Rural community recycling sites to be cut back in Mid Wales

The move could increase incidences of fly tipping, rural organisations warn
The move could increase incidences of fly tipping, rural organisations warn

The number of community recycling sites and rural storage point bins in Mid Wales will be reduced following a decision by the county council’s cabinet.

Councillor John Powell, cabinet member for environment and sustainability, said: "Since the roll-out of the kerbside recycling all households now have their recycling collected from the kerbside and this has resulted in a duplication of service which is not cost effective.

"The cost of operating these community sites is more than £300,000 a year and as with other councils in Wales their use has reduced since the introduction of kerbside recycling.

"We will now review the provision of these sites across the county following a detailed assessment on an area by area basis."

Will increase incidences of flying tipping

The Countryside Alliance has reacted with concern, saying the move could increase incidences of fly tipping.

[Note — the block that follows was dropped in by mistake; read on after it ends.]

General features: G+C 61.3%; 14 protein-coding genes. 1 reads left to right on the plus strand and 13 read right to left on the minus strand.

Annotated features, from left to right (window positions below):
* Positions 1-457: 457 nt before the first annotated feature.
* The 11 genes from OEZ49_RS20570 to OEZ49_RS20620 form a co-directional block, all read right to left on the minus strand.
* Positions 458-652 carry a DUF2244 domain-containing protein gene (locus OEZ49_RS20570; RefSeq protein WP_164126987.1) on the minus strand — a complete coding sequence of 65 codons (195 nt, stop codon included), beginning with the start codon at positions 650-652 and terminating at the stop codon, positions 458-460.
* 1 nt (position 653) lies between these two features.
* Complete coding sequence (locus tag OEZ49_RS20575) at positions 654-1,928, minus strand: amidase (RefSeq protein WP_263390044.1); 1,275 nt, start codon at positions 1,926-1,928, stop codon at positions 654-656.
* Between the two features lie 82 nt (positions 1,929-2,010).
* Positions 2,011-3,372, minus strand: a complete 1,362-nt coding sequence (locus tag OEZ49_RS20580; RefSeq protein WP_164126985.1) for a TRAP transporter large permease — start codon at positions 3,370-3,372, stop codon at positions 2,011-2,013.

Rachel Evans, Countryside Alliance director for Wales, said: "It is disappointing that the council has taken this decision which most definitely puts those living in remote parts of the county at a disadvantage, having to travel further to dispose of their waste.

"This is not forgetting, of course, the population over the age of 64 which makes up 29.5% of the Powys population who will find it more difficult to recycle.

"If we couple this with those who are not inclined to recycle waste, it will only increase the incidences of fly tipping.

"There were 804 incidences of fly tipping cleared by the local authority between 2014 – 2015 at a cost of £62,155 to the public purse.

"But there are many more incidences as this figure does not include rubbish dumped on private land, such as rail networks and farmland, when the landowner has to cover the cost of clearing the mess themselves.

"I think that this is a regrettable decision by Powys County Council – and one that landowners and the environment will have to pay for in the next 12 months and beyond."